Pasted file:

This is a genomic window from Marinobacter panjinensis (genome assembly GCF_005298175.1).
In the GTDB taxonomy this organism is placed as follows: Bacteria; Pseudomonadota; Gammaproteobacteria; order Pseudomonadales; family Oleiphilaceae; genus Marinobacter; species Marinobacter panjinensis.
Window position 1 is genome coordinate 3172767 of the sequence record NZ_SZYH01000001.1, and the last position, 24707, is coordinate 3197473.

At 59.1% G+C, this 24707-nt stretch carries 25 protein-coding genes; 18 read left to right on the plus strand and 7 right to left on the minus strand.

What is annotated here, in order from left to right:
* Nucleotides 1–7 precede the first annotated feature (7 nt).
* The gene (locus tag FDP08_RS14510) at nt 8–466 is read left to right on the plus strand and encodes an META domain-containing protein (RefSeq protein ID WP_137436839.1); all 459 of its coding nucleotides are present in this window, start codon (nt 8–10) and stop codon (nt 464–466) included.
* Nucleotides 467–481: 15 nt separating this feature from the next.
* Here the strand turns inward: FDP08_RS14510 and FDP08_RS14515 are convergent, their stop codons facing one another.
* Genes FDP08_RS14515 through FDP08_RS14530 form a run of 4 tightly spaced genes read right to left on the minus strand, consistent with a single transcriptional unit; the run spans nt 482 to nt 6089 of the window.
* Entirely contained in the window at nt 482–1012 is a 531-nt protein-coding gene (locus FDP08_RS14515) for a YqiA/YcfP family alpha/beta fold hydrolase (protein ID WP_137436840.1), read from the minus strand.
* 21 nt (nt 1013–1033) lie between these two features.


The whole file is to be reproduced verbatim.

This is a genomic window from Marinobacter panjinensis (genome assembly GCF_005298175.1).
In the GTDB taxonomy this organism is placed as follows: Bacteria; Pseudomonadota; Gammaproteobacteria; order Pseudomonadales; family Oleiphilaceae; genus Marinobacter; species Marinobacter panjinensis.
Window position 1 is genome coordinate 3172767 of the sequence record NZ_SZYH01000001.1, and the last position, 24707, is coordinate 3197473.

At 59.1% G+C, this 24707-nt stretch carries 25 protein-coding genes; 18 read left to right on the plus strand and 7 right to left on the minus strand.

What is annotated here, in order from left to right:
* Nucleotides 1–7 precede the first annotated feature (7 nt).
* The gene (locus tag FDP08_RS14510) at nt 8–466 is read left to right on the plus strand and encodes an META domain-containing protein (RefSeq protein ID WP_137436839.1); all 459 of its coding nucleotides are present in this window, start codon (nt 8–10) and stop codon (nt 464–466) included.
* Nucleotides 467–481: 15 nt separating this feature from the next.
* Here the strand turns inward: FDP08_RS14510 and FDP08_RS14515 are convergent, their stop codons facing one another.
* Genes FDP08_RS14515 through FDP08_RS14530 form a run of 4 tightly spaced genes read right to left on the minus strand, consistent with a single transcriptional unit; the run spans nt 482 to nt 6089 of the window.
* Entirely contained in the window at nt 482–1012 is a 531-nt protein-coding gene (locus FDP08_RS14515) for a YqiA/YcfP family alpha/beta fold hydrolase (protein ID WP_137436840.1), read from the minus strand.
* 21 nt (nt 1013–1033) lie between these two features.